You may have heard that you can avoid Probate by putting your home in your adult child’s name; or perhaps your son or daughter is helping to pay your bills and you think it would be easier to manage finances if your property was in their name. If you are considering adding your adult child’s name to the deed of your home or transferring ownership of your home to your child, consider the following reasons why you should not do so:
When you put your home in your adult child’s name, you can no longer sell the property without his/her consent. Furthermore, in the unfortunate event that your child were to pass, the property—or at least their interest in the property—could be inherited according to their Will, or lack thereof, depending on how the property is titled.
Your home may be exposed to your adult child’s creditors, if he/she has unpaid debt, or is subject to a tax lien in the event that your child is overdue on state or federal taxes. Even if your adult child does not already have debt, he/she may be able to use the property as collateral to secure future loans. You will have no protection from their creditors.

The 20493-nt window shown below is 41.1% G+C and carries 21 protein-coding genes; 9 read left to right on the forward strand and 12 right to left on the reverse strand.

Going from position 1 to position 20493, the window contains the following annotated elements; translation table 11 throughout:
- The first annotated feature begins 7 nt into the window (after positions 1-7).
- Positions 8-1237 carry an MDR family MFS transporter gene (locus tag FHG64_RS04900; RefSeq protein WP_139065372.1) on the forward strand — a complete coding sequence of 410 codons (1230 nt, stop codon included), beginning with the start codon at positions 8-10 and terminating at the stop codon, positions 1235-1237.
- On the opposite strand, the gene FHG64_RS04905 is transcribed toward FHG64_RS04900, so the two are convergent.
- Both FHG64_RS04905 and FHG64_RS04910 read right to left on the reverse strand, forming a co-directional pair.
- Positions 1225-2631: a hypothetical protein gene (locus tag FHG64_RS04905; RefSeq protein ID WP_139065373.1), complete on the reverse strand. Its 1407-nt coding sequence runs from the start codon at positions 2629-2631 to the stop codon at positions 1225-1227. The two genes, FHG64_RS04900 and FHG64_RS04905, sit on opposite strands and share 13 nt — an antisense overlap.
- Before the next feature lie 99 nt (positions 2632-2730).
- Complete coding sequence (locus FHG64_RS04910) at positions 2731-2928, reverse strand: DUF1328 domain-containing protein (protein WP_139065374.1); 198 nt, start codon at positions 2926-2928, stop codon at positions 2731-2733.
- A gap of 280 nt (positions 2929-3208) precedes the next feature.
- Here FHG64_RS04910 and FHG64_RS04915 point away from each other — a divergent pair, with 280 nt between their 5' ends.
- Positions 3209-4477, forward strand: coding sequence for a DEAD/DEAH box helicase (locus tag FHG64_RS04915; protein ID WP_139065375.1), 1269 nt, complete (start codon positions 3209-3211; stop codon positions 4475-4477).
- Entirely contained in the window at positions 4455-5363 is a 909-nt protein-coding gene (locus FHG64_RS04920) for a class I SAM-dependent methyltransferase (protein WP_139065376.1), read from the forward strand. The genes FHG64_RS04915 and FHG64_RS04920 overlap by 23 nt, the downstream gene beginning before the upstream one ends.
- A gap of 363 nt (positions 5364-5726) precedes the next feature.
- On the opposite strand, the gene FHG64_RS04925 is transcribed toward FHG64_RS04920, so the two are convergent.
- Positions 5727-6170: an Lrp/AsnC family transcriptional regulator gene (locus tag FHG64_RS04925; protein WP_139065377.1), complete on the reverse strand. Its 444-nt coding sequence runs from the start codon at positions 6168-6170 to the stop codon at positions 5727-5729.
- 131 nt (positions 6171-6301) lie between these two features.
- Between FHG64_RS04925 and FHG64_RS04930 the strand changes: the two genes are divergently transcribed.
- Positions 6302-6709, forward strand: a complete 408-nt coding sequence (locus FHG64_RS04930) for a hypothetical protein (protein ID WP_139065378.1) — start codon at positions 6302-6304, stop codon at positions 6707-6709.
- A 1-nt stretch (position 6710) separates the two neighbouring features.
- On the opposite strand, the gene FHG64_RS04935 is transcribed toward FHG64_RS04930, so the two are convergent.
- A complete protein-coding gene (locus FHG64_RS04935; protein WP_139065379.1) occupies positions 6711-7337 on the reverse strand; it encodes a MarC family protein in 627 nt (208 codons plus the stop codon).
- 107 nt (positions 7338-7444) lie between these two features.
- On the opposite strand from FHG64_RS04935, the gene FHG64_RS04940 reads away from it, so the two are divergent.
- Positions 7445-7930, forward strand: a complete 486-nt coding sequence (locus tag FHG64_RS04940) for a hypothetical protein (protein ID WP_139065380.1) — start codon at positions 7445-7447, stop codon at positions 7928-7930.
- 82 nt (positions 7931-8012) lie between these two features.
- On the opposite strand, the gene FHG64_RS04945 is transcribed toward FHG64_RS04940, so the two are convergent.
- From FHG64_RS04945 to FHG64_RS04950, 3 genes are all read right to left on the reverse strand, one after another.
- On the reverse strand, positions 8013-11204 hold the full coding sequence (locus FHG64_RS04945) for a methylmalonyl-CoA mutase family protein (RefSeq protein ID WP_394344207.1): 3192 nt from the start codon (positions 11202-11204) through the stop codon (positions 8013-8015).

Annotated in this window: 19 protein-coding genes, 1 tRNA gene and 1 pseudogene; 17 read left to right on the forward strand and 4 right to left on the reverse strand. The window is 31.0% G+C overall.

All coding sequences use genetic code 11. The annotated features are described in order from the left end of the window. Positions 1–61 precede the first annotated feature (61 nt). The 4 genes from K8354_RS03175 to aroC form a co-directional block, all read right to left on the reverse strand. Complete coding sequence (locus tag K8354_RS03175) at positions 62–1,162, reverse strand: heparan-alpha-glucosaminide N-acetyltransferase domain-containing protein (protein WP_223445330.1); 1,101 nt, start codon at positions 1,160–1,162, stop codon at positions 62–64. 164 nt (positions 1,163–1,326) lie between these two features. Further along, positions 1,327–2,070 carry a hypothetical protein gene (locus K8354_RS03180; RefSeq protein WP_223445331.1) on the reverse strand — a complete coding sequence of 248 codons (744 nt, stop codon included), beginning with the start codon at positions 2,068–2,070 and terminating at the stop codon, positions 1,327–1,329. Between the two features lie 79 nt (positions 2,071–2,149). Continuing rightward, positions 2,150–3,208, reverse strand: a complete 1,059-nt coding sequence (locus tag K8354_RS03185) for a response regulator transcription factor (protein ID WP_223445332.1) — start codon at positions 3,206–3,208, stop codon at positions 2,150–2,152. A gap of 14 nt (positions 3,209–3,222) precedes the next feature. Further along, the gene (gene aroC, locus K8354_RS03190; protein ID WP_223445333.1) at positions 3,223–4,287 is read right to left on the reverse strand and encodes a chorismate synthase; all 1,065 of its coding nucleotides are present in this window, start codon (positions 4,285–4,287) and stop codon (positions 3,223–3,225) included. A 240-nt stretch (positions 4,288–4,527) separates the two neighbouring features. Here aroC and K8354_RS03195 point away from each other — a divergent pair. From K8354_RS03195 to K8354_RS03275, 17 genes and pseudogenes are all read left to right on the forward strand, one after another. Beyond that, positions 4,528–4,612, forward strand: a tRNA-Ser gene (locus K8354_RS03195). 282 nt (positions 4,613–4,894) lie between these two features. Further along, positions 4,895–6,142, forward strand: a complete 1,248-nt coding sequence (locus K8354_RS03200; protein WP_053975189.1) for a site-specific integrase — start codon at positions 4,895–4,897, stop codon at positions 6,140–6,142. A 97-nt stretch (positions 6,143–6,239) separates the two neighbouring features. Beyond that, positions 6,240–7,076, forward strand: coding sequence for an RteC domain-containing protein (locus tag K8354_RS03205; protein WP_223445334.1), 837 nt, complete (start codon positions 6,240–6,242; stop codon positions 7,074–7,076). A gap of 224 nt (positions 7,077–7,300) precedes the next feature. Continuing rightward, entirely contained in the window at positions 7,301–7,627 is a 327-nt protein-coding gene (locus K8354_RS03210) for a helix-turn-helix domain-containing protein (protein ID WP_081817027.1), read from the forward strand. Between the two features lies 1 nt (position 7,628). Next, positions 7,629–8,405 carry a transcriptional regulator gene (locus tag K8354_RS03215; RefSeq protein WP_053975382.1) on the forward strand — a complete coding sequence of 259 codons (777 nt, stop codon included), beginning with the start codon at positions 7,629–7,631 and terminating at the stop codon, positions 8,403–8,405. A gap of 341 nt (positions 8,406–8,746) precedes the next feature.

According to Medicaid regulations, if your transfer is viewed as an attempt to move assets and become eligible for Medicaid funds to pay for long-term care, your “gift” may trigger a period of ineligibility for Medicaid benefits. When you apply for Medicaid, you will have to disclose all financial transactions during a certain period of time. If you have to move into a nursing home and you recently made a transfer, the period of ineligibility will be calculated using a formula that divides the value of the transfer by the average cost of a nursing home in your state.
The transfer to your adult child will legally be considered a gift and subject to federal gift tax regulations. Under the new tax plan that came into effect in 2018, this will likely only impact families with very large estates, but it is something to consider in your estate planning strategy.
For federal income tax purposes, if you simply add your child’s name to the title, he/she receives the gift at your cost basis. For example, if you paid $100,000 for the property and it is now worth $500,000, and you give your daughter half of the house, her cost basis would be $50,000. When she goes to sell the property, she would be entitled to the $250,000 and, if he/she isn’t living in the property when it is sold, he/she might have significant capital gains taxes to pay.
Overall, the decision to transfer the deed of your home to your adult child can create several problematic circumstances and, in most cases, should not be done for reasons of convenience or as a tool to avoid probate. Speak with an attorney and allow them to guide you.